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Though several classes in the history of Olympic sailing have been categorised as “mixed”, none of them has actually seen a man and a woman share control of a boat until, that is, Rio 2016, where the spectacular Nacra 17 will make its debut as a truly mixed event.
The Nacra 17 is a catamaran with curved dagger boards and which rises from the surface of the water as soon as it picks up speed, almost seeming to fly as it does so, all of which makes it especially difficult to handle but no less attractive to a wide variety of yachtsmen and women.
Following its inclusion on the Rio 2016 programme, one couple in particular has excelled in the class: French tandem Marie Riou and Billy Besson, who have won the ISAF world title four times in a row since 2013.
Riou is a veteran of London 2012, where she teamed up with Claire Leroy and Elodie Bertrand to finish sixth in the women’s match racing discipline, which replaced the Yngling class.
Riou, who hails from Brittany, and the Tahitian-born Besson have been friends for many years and together make the perfect crew.
“We really complement each other,” said Riou, discussing the teamwork that has put them at the top of their class. “We’ve got confidence in each other too. We really trust each other, and we try to share roles on board. And then there’s the fact that we’re the same age, the same size and the same weight.”
The duo were so dominant at the Nacra 17 2016 World Championships, held in Clearwater (USA) in February, that they had sealed the title before the medal race, in which points count double, a stunning triumph that secured them their place in Rio.
Riou and Besson were every bit as dominant at the Princess Sofia Trophy in Palma de Mallorca in April, once again clinching victory with a day to spare and also picking up the award for the best performance at the whole regatta.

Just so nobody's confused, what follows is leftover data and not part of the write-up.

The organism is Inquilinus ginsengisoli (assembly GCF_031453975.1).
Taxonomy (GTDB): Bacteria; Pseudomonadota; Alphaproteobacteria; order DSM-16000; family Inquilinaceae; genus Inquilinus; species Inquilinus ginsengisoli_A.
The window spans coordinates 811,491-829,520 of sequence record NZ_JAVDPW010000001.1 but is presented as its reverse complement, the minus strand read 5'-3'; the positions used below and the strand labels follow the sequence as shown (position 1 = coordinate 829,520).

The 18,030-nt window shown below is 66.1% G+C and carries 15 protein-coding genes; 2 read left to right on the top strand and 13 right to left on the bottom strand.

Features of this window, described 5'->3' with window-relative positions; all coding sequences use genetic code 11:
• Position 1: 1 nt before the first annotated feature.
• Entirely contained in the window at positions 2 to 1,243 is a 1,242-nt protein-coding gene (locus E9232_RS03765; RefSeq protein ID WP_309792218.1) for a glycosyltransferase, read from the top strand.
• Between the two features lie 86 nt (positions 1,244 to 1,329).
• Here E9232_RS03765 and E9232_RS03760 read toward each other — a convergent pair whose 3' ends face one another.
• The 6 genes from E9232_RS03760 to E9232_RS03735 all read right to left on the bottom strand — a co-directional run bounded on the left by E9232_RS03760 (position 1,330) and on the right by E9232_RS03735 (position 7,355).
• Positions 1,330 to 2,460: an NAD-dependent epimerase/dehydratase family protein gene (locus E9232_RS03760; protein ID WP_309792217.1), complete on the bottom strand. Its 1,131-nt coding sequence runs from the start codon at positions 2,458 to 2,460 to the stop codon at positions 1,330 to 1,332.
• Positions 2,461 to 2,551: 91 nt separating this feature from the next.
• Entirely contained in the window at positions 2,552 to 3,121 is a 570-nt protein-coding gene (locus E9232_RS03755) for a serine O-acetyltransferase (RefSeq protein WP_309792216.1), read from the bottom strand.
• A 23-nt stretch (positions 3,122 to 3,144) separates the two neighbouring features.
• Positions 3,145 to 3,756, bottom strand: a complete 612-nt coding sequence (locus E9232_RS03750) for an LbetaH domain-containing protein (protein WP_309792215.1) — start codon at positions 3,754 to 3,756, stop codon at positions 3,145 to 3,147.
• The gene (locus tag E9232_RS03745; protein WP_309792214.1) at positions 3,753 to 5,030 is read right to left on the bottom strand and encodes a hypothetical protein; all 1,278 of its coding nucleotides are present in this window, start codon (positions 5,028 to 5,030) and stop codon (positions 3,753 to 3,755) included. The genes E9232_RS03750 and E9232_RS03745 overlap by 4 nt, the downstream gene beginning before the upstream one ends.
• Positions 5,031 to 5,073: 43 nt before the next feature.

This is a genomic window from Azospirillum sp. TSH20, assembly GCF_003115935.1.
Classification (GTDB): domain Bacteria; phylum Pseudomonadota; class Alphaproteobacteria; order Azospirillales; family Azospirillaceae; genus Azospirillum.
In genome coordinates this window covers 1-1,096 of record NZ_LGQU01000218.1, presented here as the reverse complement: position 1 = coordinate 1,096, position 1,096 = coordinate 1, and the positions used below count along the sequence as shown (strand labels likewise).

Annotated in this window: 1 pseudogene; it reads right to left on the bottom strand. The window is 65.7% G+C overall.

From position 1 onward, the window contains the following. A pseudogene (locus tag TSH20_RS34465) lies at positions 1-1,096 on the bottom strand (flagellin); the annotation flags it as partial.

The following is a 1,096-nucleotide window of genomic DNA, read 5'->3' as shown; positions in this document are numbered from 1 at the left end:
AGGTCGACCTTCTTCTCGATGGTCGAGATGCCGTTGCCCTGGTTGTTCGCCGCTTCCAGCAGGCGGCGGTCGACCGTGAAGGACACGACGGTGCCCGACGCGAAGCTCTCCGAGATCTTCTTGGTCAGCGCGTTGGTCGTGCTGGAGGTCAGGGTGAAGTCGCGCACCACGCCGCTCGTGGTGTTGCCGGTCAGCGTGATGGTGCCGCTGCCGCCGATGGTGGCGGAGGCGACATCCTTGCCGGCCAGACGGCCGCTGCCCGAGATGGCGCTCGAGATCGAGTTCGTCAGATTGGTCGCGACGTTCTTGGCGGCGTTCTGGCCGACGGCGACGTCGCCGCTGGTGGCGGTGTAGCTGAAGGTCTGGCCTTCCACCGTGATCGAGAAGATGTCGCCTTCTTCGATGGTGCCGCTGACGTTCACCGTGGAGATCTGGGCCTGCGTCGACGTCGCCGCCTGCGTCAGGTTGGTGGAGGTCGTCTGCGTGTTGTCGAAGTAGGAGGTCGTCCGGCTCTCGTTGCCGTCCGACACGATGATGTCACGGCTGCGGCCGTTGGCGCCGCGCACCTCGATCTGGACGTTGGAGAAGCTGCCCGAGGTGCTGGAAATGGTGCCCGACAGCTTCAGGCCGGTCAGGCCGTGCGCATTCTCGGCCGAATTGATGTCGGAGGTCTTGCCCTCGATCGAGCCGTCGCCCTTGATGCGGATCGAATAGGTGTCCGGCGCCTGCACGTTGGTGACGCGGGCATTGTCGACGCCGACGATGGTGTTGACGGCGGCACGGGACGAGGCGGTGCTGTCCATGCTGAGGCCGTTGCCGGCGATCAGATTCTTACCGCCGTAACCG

“What gives us the edge? It could be the experience we both have,” explained Riou. “Billy is the king of the catamaran, and I bring my knowledge of all the sailing classes I’ve competed in. When we’re on the same wavelength, we have that little bit extra than our rivals.”
“We are working towards the Rio Games, and every result is important, though at this stage there are more important things than your final placing in an event,” said Besson, speaking in Palma. “It’s more a question of how we’re sailing and trying to do the best job we can on board, day in day out. That’s what we’re looking to do. And though you can never achieve perfection, that’s what we’re striving for.”
Voted French yachtsman and woman of the year in 2015, they have every intention of continuing their quest for excellence in Guanabara Bay this coming August. “I am so proud at being able to represent France at the Rio Games, though we need to kick on and come up with a good performance,” explained Besson.
“It’s hard to take stock all the things Marie and I have done since the start of the Olympiad, because we’re in our element and we’re doing what we love and what we know,” he continued. “We’ve got a few months to go now before the Games start, and our objective is obviously to keep on pushing and to come away from Rio with the most beautiful medal.”
“The Olympic Games is the holy grail, the final phase of an Olympic project,” added Riou. “When we first came together, we knew why we’d been selected, though I didn’t know the boat, which made it hard to picture us being here today.
“After the first world title, we started to think it might be possible and then things just started coming together and time just went flying by. Now we’ve got four world titles and we’ve qualified for the Rio Olympics, though the story is not over yet.”